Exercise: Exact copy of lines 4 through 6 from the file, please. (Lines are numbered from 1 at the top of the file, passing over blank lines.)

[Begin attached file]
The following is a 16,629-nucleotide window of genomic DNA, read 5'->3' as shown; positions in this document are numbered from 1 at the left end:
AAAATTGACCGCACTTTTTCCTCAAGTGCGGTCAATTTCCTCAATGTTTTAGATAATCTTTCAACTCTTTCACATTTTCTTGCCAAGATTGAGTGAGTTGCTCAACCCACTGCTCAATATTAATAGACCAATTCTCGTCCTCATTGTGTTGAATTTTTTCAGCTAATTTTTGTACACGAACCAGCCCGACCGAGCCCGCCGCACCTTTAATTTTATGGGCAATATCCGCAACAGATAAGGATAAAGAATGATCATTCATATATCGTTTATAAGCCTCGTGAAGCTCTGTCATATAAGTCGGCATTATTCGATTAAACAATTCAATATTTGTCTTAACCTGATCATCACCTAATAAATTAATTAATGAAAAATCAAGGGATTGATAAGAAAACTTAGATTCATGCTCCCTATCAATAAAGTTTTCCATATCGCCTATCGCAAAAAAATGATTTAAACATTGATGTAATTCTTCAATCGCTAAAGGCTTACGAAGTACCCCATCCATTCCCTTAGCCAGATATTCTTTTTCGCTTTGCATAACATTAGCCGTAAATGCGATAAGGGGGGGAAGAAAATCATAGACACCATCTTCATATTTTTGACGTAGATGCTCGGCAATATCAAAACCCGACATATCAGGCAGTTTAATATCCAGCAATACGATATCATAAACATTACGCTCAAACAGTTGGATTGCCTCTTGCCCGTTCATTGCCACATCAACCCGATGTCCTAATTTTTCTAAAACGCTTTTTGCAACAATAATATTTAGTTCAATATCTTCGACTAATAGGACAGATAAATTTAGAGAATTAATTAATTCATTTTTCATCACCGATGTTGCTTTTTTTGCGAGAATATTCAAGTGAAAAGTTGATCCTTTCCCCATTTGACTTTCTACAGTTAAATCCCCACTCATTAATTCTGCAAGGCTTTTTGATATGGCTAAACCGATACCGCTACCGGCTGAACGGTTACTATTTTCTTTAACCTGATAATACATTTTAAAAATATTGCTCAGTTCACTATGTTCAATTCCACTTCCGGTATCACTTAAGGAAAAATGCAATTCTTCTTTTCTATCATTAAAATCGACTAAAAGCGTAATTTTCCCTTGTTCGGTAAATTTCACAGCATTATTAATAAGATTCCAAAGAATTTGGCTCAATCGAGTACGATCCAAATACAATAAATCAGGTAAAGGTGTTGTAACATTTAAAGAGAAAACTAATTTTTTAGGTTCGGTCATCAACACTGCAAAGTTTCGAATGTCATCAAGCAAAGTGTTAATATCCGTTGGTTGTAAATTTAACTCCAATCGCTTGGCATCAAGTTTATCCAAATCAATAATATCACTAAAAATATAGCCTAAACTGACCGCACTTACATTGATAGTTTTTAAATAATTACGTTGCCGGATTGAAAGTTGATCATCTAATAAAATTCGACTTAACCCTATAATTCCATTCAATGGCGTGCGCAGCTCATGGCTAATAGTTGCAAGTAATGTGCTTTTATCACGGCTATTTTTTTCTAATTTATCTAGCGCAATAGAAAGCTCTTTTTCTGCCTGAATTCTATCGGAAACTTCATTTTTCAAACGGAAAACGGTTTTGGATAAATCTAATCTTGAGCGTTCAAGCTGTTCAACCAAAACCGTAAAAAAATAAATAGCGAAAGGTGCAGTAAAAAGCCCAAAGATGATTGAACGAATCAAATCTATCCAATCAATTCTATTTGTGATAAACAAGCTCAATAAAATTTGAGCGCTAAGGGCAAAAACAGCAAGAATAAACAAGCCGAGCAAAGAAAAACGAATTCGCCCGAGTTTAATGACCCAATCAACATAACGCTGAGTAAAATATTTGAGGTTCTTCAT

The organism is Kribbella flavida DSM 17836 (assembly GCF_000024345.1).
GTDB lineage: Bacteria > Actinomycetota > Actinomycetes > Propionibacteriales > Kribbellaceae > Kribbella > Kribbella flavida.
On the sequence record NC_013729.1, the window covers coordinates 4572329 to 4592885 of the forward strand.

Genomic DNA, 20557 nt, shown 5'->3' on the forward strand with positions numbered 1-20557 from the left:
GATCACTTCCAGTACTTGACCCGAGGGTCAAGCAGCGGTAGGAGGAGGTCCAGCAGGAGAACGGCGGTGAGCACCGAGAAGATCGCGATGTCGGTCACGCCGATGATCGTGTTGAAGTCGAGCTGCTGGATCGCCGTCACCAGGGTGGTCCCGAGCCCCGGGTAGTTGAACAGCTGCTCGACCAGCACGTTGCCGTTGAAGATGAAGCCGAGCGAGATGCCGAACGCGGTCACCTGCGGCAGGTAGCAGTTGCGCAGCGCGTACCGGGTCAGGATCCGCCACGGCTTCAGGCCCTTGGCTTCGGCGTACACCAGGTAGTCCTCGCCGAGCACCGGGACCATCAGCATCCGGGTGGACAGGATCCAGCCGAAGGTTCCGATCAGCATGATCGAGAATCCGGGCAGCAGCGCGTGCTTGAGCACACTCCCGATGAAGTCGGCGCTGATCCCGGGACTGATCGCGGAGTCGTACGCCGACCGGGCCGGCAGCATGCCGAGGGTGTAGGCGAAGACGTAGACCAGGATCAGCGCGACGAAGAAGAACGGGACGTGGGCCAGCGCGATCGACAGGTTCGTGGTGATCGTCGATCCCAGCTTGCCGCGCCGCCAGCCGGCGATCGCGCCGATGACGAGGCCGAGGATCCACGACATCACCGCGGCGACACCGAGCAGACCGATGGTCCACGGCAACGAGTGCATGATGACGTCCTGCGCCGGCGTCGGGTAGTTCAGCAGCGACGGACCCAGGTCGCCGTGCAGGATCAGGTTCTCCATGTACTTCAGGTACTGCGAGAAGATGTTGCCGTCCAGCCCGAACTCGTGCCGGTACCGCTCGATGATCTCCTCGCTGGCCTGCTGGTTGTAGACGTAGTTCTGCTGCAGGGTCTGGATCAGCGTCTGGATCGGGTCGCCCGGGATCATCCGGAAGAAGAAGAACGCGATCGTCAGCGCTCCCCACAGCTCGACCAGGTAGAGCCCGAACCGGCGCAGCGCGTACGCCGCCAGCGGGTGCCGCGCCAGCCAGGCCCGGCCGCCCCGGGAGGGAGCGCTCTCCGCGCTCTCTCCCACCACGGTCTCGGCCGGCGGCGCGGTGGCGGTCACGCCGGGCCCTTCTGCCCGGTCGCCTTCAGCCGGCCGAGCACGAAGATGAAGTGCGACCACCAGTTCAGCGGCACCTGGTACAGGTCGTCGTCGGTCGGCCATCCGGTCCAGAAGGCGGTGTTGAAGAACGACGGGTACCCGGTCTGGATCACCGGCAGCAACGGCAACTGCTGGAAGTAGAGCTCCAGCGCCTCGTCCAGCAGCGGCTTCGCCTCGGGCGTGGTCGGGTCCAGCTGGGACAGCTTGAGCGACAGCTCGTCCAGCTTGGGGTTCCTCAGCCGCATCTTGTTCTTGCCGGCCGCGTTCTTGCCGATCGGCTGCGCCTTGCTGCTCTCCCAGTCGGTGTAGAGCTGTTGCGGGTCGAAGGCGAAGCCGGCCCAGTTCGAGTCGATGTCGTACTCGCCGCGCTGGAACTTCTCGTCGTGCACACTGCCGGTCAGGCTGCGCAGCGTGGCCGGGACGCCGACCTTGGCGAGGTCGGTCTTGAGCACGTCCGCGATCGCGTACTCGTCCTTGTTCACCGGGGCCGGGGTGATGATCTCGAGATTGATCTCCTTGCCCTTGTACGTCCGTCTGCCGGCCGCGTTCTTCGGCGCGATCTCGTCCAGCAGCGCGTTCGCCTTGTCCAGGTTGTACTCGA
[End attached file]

GTDB lineage: Bacteria > Actinomycetota > Actinomycetes > Propionibacteriales > Kribbellaceae > Kribbella > Kribbella flavida.
On the sequence record NC_013729.1, the window covers coordinates 4572329 to 4592885 of the forward strand.

Genomic DNA, 20557 nt, shown 5'->3' on the forward strand with positions numbered 1-20557 from the left: